Last night my daughter and I went out for dinner because we have no kitchen. When we arrived at the restaurant, the hostess seated us at a booth directly across from an open area containing several small folding chairs and a clown, who was busily making balloon animals.
Apparently it was “Kid’s Night.” Little children kept dashing over from other parts of the restaurant, making requests for absurd items. “Make me a Spider-Man!” “Can I have a Thanksgiving turkey?” “I want a ninja mask!” To her credit, the clown fulfilled every request with a surprising degree of craft.
But of course, during the entire evening, we were subjected to the constant sound of balloon animals being fabricated: SQUEEAAK! Squika-squika-squika SQUAWK!
My daughter was captivated by the performance, and told me that she thought she’d like to learn how to make balloon animals. This, unfortunately, struck one of my hot buttons. “Be careful about the skills you acquire,” I told her, “Because some things you think you’d like to do now will be things you wish you’d never learned later. You’re better off learning something you’ll use all your life.”
She gave me that “What the hell are you talking about?” look, so I had to explain.
“If you learn how to make balloon animals, you’ll be making balloon animals for years, until you get sick of it. Once people find out you have this skill, they’ll call you up and want you to come over and make balloon animals at their kid’s birthday party, and they won’t want to pay you. Even if they agree to pay you, it means you have to dress up in the stupid clown suit with the makeup and the wig and drive over there hoping you don’t see any of your friends on the way. If you work 8 hours every day making balloon animals, you’ll never make much money at it. And most jobs you’ll get will be on weekends, so you can forget about having a social life. Plus, it’s a skill that cannot be expanded into another skill. It means nothing on your resume. You won’t find many Senior Vice Presidents who can make a balloon Spider-Man.”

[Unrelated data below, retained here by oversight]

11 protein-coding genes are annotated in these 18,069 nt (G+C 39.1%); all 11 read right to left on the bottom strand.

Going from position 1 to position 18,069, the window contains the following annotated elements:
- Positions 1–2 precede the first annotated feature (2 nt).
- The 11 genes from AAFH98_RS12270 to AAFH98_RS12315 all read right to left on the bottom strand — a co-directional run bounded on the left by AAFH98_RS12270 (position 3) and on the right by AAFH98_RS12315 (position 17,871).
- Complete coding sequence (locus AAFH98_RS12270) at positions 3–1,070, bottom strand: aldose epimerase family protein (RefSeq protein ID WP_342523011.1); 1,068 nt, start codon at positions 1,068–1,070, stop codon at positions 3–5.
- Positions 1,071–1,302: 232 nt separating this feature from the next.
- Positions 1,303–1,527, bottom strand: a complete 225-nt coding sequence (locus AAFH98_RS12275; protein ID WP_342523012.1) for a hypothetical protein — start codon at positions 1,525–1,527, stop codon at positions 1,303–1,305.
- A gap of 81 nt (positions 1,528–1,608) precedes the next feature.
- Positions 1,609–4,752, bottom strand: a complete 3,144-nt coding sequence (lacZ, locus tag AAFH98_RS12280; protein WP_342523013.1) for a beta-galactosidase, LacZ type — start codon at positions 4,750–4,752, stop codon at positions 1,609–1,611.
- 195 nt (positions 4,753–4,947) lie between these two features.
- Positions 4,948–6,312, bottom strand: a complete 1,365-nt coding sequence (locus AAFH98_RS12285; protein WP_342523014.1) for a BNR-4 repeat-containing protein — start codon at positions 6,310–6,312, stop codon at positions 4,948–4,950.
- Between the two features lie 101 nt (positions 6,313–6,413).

She seemed satisfied with this answer, but then she noticed a man at another table with an eyebrow piercing. “What would you think if I had my lip pierced?” she asked.
I found myself making the same argument. “Don’t make decisions now that you’ll almost certainly regret later. I can pretty much guarantee that you’ll have to remove them at some point later in your life because they’re inappropriate.”
“That’s OK,” she said, “they fill in eventually.” We had a brief stare-off.
I guess if she later comes to me and wants to get some bizarre piercing, I can always just counteroffer and send her to Balloon Animal School.